Youssef AA, Hsieh YK, Cheng CI, Wu CJ. A single transradial guiding catheter for right and left coronary angiography and intervention. EuroIntervention. 2008;3:475–81.CrossRefPubMedGoogle Scholar
  23. 23.
    Saito S, Ikei H, Hosokawa G, Tanaka S. Influence of the ratio between radial artery inner diameter and sheath outer diameter on radial artery flow after transradial coronary intervention. Catheter Cardiovasc Interv. 1999;46:173–8.CrossRefPubMedGoogle Scholar
  24. 24.
    Mamas M, D'Souza S, Hendry C, et al. Use of the sheathless guide catheter during routine transradial percutaneous coronary intervention: a feasibility study. Catheter Cardiovasc Interv. 2010;75:596–602.PubMedGoogle Scholar
  25. 25.
    From AM, et al. Sheathless transradial intervention using standard guide catheters. Catheter Cardiovasc Interv. 2010;76:911–6. stent is delivered through the child catheter (B). Final result after withdrawal of the childCrossRefPubMedGoogle Scholar
  26. 26.
    Bagnall AJ, Spratt JC. The “buddy-in-jail” technique—a novel method for increasing support during percutaneous coronary intervention. Catheter Cardiovasc Interv. 2009;74:564–8.CrossRefPubMedGoogle Scholar
  27. 27.
    Fujita S, Tamai H, Kyo E, et al. New technique for superior guiding catheter support during advancement of a balloon in coronary angioplasty: the anchor technique. Catheter Cardiovasc Interv. 2003;59:482–8.CrossRefPubMedGoogle Scholar
  28. 28.
    Hirokami M, Saito S, Muto H. Anchoring technique to improve guiding catheter support in coronary angioplasty of chronic total occlusions. Catheter Cardiovasc Interv. 2006;67:366–71.CrossRefPubMedGoogle Scholar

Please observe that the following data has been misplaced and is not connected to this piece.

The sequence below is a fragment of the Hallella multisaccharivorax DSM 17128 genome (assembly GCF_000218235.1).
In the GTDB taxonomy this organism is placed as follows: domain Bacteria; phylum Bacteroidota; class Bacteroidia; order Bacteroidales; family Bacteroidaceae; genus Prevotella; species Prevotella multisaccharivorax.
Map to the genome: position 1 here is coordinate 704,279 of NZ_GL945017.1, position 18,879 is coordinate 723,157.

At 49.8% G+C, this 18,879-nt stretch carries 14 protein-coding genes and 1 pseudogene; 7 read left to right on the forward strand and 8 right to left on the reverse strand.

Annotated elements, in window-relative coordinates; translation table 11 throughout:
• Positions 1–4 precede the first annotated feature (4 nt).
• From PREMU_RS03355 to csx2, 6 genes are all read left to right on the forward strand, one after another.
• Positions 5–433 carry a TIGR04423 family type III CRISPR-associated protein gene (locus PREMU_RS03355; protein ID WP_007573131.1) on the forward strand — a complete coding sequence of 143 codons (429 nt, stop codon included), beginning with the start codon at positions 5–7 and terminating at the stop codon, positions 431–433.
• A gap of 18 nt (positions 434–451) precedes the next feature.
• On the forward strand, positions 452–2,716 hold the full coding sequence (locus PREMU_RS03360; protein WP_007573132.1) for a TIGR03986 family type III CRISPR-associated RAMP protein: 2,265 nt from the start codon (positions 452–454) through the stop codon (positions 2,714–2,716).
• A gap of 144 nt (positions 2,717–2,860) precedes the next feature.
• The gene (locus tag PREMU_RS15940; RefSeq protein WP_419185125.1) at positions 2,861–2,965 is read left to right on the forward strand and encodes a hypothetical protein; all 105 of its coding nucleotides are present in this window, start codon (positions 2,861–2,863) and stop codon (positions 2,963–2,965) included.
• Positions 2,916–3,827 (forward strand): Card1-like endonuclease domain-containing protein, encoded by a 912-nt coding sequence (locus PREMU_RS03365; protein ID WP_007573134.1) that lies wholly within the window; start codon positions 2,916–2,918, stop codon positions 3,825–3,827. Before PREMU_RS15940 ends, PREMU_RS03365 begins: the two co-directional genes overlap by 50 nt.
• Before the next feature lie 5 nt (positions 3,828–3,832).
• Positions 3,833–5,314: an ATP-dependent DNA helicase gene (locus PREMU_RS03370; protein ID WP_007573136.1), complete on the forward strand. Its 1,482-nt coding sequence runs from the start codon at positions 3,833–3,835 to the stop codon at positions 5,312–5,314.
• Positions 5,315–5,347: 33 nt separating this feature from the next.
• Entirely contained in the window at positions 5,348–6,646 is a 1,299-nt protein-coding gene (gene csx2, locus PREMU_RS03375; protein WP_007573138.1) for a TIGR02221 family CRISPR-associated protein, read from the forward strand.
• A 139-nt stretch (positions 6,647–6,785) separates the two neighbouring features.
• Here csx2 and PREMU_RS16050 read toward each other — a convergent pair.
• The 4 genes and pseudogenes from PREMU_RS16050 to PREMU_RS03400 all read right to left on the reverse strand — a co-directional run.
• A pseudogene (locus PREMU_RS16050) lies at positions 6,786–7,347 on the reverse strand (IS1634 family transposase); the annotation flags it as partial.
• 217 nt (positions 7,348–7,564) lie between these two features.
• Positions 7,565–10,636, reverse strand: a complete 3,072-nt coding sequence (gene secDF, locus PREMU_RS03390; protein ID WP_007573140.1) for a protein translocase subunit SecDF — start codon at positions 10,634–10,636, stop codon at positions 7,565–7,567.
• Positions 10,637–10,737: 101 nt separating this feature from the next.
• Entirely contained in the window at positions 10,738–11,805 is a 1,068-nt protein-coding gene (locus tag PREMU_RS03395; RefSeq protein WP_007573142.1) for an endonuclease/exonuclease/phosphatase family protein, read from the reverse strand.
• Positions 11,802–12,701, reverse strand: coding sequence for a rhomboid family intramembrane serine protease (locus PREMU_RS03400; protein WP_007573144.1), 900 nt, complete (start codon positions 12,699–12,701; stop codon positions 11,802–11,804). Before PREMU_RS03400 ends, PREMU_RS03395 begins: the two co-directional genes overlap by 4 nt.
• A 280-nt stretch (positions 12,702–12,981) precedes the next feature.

29. 29.
    Aeby G, Surmely JF, Togni M, Cook S. A modified technique of balloon anchoring for tricky stent delivery. EuroIntervention. 2013;8:1099–102.CrossRefPubMedGoogle Scholar
  30. 30.
    Kohno H, Sueda S, Nakamura S. Effective use of the balloon-deflection technique for severely angulated bifurcation lesions: a case report. J Invasive Cardiol. 2010;22:E141–3.PubMedGoogle Scholar
  31. 31.
    Aranzulla TC, Sangiorgi GM, Bartorelli A, et al. Use of the venture wire control catheter to access complex coronary lesions: how to turn procedural failure into success. EuroIntervention. 2008;4:277–84.CrossRefPubMedGoogle Scholar
  32. 32.
    McClure SJ, Wahr DW, Webb JG. Venture wire control catheter. Catheter Cardiovasc Interv. 2005;66:346–50.CrossRefPubMedGoogle Scholar
  33. 33.
    Kawasaki T, Koga H, Serikawa T. New bifurcation guidewire technique: a reversed guidewire technique for extremely angulated bifurcation—a case report. Catheter Cardiovasc Interv. 2008;71:73–6.CrossRefPubMedGoogle Scholar
  34. 34.
    Mylotte D, Routledge H, Harb T, et al. Provisional side branch-stenting for coronary bifurcation lesions: evidence of improving procedural and clinical outcomes with contemporary techniques. Catheter Cardiovasc Interv. 2013;82:E437–45.PubMedGoogle Scholar
  35. 35.
    Murray CD. The physiological principle of minimum work: I. The vascular system and the cost of blood volume. Proc Natl Acad Sci U S A. 1926;12:207–14.CrossRefPubMedPubMedCentralGoogle Scholar
  36. 36.
    Finet G, Gilard M, Perrenot B, et al. Fractal geometry of arterial coronary bifurcations: a quantitative coronary angiography and intravascular ultrasound analysis. EuroIntervention. 2008;3:490–8.CrossRefPubMedGoogle Scholar

Copyright information

© Springer International Publishing AG, part of Springer Nature 2018

Authors and Affiliations

  1. 1.Cardiovascular Center AalstOLV-ClinicAalstBelgium

Personalised recommendations